"We are very blessed. We keep complaining, but we must be thankful for our constitution which gives us democracy," he said in the Rajya Sabha while sharing his experiences in the upper house during the past six years.
India's biggest achievement after Independence was to establish "democracy in the roots of our country", said Akhtar, who will retire as a nominated member from the Rajya Sabha this year.
Recalling that he approached the then prime minister Manmohan Singh with an issue pertaining to writers, he said Manmohan Singh discussed the matter with him before asking him to consult the opposition as well.
"I felt so good (about the suggestion)," Akhtar said, adding that there is not only a government in India but also an opposition.
"There are governments everywhere in the world, but only a democracy has opposition," he said.
Akhtar said he felt greatly enriched after spending six years in the upper house as he got to hear good debates and discussions on issues concerning the country.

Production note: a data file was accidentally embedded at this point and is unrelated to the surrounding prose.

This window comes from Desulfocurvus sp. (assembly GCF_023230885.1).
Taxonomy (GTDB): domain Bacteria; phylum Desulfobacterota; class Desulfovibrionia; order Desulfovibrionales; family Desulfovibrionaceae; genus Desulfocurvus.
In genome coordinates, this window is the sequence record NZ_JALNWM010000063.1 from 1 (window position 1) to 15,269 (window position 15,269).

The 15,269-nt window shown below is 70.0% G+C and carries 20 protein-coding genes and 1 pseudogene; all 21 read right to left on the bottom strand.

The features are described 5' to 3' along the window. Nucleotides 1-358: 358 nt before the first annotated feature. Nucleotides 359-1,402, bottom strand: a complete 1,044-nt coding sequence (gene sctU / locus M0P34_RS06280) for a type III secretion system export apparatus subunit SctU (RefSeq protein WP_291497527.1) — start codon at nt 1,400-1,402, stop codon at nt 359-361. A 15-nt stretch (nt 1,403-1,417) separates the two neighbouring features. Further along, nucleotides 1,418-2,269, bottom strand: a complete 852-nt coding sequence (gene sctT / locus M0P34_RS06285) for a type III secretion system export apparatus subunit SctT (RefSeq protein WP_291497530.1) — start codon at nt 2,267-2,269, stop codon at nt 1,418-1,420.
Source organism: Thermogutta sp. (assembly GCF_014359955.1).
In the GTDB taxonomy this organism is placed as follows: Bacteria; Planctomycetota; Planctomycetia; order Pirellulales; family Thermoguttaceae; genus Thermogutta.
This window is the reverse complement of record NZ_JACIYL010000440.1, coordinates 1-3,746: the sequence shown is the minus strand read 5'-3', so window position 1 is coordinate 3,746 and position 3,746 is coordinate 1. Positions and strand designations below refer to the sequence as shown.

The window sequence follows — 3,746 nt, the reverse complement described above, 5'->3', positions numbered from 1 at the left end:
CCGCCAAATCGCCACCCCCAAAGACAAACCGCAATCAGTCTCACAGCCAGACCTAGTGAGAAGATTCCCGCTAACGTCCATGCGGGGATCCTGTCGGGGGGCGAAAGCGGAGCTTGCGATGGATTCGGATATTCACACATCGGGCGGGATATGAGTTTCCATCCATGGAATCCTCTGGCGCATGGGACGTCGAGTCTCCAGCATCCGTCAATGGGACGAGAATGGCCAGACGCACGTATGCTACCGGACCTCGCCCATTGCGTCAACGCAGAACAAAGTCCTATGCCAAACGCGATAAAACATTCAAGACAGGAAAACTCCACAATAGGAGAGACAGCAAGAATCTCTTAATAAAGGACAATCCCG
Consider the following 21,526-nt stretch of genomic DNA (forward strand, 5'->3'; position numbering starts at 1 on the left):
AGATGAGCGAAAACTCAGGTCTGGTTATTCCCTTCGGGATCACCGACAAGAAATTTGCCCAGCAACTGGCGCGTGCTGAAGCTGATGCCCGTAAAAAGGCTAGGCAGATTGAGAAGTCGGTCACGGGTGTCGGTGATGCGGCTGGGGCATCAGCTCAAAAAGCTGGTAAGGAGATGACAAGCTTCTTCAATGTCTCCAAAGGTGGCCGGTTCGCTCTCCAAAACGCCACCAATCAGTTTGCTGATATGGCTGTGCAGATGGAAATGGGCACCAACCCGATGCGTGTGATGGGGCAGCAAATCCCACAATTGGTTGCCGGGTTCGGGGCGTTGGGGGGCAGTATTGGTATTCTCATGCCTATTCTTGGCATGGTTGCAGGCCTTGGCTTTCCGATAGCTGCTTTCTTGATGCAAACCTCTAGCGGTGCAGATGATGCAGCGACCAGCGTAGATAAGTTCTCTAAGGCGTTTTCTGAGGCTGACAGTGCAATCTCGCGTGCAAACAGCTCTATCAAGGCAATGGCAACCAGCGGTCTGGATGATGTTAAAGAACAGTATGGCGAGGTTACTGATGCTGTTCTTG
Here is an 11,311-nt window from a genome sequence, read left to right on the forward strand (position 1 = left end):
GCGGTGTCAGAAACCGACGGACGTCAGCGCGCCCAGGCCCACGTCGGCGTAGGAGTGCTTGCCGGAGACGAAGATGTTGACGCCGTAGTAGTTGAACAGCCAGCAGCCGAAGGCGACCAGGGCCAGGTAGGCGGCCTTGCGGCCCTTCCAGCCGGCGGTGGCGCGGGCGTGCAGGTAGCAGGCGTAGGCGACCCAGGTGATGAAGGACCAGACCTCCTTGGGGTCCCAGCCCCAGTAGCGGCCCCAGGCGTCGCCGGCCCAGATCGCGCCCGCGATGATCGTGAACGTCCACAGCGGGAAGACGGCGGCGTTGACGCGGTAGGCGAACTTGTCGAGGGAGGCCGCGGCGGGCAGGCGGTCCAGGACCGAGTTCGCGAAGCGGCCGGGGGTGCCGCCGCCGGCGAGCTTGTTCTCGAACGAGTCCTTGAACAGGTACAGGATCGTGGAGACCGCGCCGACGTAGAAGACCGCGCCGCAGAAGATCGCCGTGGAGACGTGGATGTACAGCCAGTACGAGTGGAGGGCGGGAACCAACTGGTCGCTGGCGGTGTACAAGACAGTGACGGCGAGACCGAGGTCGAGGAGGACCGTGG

"I have heard lots of leaders speaking here. I have heard (finance minister) Arun Jaitley's scholarly debates. I have heard leaders like Kapil Sibal, Sitaram Yechury, Brinda Karat and others. It was good," he said, adding he could have heard more leaders but frequent adjournments ruined it.
He said he would cherish his memories of his stint in the upper house as they were 'keemti' (precious).
Without naming AIMIM leader Asaduddin Owaisi, he said: "He (Owaisi) said he will not say 'Bharat mata ki jai' as the constitution does not require him to say so. But, the same constitution does not ask him to wear sherwani either," Akhtar said.
He urged the government to use the power of the Indian youth and said that India was blessed with every possible good thing but he could not understand why, despite all this, people were still living a miserable life.